The reception of Nigger Heaven cast a shadow over the part Van Vechten played as a patron of black writers. He mounted publicity campaigns on behalf of black artists, and got many of them published, but his “ubiquitous” presence was taken by many as voyeurism, and he was blamed, in part, for the “exhibitionism” and “cultural paternalism” of the period. The debate over the extent and consequences of his influence continued for some time. Langston Hughes was moved to write in his autobiography that “to say that Van Vechten has harmed Negro creative activities is sheer poppycock.” But it seems that Van Vechten had a serious, though forgotten, rival in the white-father sweepstakes. Charles Scruggs argues persuasively in The Sage of Harlem: H.L. Mencken and the Black Writers of the 1920s1 that, for all his coon-baiting, Mencken, in opening up the pages of the Mercury, did more for black writers than Van Vechten. Mencken appealed to the black intellectuals of the Harlem Renaissance because he knew what they knew, “that beneath the smug surface of American life was a core of rottenness.” The “boobus Americanus was a bird that they too might bring down.” Mencken did not have Van Vechten’s intuitive appreciation of black music, but about the need for satire among black writers and their place in the tradition of realism he could formulate a body of insightful comment that Van Vechten, as a gullible devotee of the modernist impulse, could not.

Van Vechten’s friendship with black writers continued long after the Harlem Renaissance shut down. But while he could joke with Langston Hughes that they had been through “so many new Negroes that we are a little tired of it all,” he took a dim view of Hughes’s revolutionary poems and his flirtation with communism. His dismissal of Richard Wright was unfortunate, though he admired Chester Himes, whose psychological realism derived from Wright. Thrilled by his ancient status as an honorary Negro, he may have taken more than his share of credit: “What we started has eventually progressed to James Baldwin.”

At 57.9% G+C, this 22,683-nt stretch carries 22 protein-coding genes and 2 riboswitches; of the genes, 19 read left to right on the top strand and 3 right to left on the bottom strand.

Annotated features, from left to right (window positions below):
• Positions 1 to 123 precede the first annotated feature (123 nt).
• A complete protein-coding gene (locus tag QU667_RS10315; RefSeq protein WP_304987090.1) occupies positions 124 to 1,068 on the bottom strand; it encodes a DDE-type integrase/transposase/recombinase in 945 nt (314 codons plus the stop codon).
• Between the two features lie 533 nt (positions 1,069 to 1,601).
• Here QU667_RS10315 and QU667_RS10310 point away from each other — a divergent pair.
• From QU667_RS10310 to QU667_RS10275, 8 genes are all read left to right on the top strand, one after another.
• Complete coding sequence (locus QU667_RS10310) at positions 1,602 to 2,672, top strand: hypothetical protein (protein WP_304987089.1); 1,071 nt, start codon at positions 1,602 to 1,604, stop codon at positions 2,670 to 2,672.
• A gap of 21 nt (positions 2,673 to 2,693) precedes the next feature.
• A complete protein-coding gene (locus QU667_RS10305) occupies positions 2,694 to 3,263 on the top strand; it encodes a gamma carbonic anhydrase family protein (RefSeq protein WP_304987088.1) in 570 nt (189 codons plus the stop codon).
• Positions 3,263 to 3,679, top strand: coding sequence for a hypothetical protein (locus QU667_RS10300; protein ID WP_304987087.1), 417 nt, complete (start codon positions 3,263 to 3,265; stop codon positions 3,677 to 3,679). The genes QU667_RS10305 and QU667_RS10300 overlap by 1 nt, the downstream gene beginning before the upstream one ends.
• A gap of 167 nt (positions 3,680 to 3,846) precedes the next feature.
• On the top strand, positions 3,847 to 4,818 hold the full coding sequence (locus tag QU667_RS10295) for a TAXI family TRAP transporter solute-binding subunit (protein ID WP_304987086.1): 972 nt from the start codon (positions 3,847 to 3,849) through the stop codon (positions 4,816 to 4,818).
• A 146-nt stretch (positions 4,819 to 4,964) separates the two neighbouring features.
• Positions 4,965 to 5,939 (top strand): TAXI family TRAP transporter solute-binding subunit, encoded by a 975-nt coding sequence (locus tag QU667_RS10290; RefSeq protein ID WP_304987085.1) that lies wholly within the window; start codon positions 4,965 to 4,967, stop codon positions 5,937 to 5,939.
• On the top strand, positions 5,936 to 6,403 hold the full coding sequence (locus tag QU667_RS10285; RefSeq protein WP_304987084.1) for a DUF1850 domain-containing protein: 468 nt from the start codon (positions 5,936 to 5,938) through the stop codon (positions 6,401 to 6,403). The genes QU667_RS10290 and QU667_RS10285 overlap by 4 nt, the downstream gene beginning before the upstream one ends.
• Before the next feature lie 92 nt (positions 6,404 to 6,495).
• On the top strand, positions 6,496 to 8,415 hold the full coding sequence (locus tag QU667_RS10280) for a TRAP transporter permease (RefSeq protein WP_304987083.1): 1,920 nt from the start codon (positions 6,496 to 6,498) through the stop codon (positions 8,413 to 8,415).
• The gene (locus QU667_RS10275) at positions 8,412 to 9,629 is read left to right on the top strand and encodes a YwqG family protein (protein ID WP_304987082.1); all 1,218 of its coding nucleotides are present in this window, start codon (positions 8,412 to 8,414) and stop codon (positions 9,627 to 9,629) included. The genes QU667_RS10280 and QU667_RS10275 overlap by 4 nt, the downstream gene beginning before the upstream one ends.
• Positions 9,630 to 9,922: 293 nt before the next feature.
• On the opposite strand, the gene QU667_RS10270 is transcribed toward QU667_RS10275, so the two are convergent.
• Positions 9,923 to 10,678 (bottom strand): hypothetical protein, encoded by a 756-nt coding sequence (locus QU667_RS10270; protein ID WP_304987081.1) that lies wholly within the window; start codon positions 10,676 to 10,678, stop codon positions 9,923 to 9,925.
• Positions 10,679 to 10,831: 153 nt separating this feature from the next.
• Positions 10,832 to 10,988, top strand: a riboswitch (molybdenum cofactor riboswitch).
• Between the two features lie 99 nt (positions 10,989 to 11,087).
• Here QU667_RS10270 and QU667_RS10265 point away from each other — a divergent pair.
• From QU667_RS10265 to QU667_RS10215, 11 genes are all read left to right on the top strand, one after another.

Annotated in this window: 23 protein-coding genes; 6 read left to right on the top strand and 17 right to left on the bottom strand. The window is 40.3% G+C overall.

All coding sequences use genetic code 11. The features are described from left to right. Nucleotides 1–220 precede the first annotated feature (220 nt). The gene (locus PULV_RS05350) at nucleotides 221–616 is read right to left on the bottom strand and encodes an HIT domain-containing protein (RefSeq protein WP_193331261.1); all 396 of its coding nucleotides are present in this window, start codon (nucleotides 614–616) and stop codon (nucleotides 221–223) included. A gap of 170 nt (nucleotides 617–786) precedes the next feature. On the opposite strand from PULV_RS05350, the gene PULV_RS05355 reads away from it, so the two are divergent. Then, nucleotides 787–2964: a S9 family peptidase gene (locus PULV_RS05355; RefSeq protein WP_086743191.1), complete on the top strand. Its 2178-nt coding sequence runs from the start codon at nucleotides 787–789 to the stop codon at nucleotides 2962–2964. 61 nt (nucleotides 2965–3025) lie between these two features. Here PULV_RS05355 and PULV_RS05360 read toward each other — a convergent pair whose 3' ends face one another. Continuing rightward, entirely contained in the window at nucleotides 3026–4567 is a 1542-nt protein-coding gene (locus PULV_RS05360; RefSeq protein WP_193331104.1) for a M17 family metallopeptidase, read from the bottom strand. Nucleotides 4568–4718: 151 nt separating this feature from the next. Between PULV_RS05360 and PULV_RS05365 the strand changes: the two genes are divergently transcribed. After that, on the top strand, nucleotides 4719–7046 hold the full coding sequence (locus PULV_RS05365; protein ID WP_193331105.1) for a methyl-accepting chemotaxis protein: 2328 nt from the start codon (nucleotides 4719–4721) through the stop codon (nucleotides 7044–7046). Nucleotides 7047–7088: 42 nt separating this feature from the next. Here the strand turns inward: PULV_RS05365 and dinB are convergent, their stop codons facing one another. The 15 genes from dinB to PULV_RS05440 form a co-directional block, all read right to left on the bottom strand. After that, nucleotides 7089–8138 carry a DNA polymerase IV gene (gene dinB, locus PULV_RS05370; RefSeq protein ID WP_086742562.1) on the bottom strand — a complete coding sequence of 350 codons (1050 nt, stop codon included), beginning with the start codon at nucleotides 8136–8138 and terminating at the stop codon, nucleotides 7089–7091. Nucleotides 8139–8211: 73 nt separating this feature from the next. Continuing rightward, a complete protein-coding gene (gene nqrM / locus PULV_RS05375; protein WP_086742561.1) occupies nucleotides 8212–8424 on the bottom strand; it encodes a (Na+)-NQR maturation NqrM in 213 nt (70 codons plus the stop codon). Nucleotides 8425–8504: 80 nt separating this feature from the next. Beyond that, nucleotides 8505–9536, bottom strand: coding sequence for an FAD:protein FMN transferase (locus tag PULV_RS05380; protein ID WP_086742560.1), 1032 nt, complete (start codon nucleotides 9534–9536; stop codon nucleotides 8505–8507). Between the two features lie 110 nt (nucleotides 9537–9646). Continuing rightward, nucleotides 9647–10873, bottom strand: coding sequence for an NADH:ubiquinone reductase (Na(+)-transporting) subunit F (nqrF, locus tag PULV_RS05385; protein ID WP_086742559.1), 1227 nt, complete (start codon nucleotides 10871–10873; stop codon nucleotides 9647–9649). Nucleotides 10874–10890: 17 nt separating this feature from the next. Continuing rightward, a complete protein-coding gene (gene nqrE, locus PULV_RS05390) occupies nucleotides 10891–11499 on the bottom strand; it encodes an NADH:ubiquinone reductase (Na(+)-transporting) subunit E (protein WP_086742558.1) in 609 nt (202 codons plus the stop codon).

Perhaps Harlem seemed fresh to Van Vechten because he could move on, free of the web of accountability. He brought the same method of “intensive study” to Hollywood, but the besotted slapstick of his next novel, Spider Boy (1928), demonstrates that movie stars are more impenetrable than Negroes. Parties had always been primary research for Van Vechten. “It is the city of the Good Time—and the Good Time is there so sacred that you may be excused anything you do in searching for it,” Ford Madox Ford said in New York Is Not America (1927). Having a good time was the American adaptation of the importance of doing nothing. Van Vechten had seen every sort of party, from the swankest down to nice Rotarian ladies passed out in the gutters of Tijuana, but the absurdity he attempts in Parties (1930) is lost in the solemnity of the main characters, modeled on the Fitzgeralds, who are in deep mourning for the Good Time. “Have I stopped drinking so that I may capture some feeling of thought or shall I drink again to capture thought out of feeling? How exactly should I behave as a sober person?” In any event, Van Vechten inherited a fortune in the nick of time, stopped drinking, and stopped writing novels.

Still, gossip and opinions continued to pour out of him like suds from a drain-pipe. The letters, byproducts of his affectionate temperament and busy schedule, don’t compare to the letters of those other wayward beings and hard drinkers, Hart Crane and Fitzgerald, but then Van Vechten never really lost his way or had a bad morning. The letters are part of the record mostly because of the impressive number of famous people bathed in his stream of campy salutations. “Bright red strawberries to you, a robin, and a proud guitar.” Or: “151 mulatto gals with red hair and blue silk panties to you.”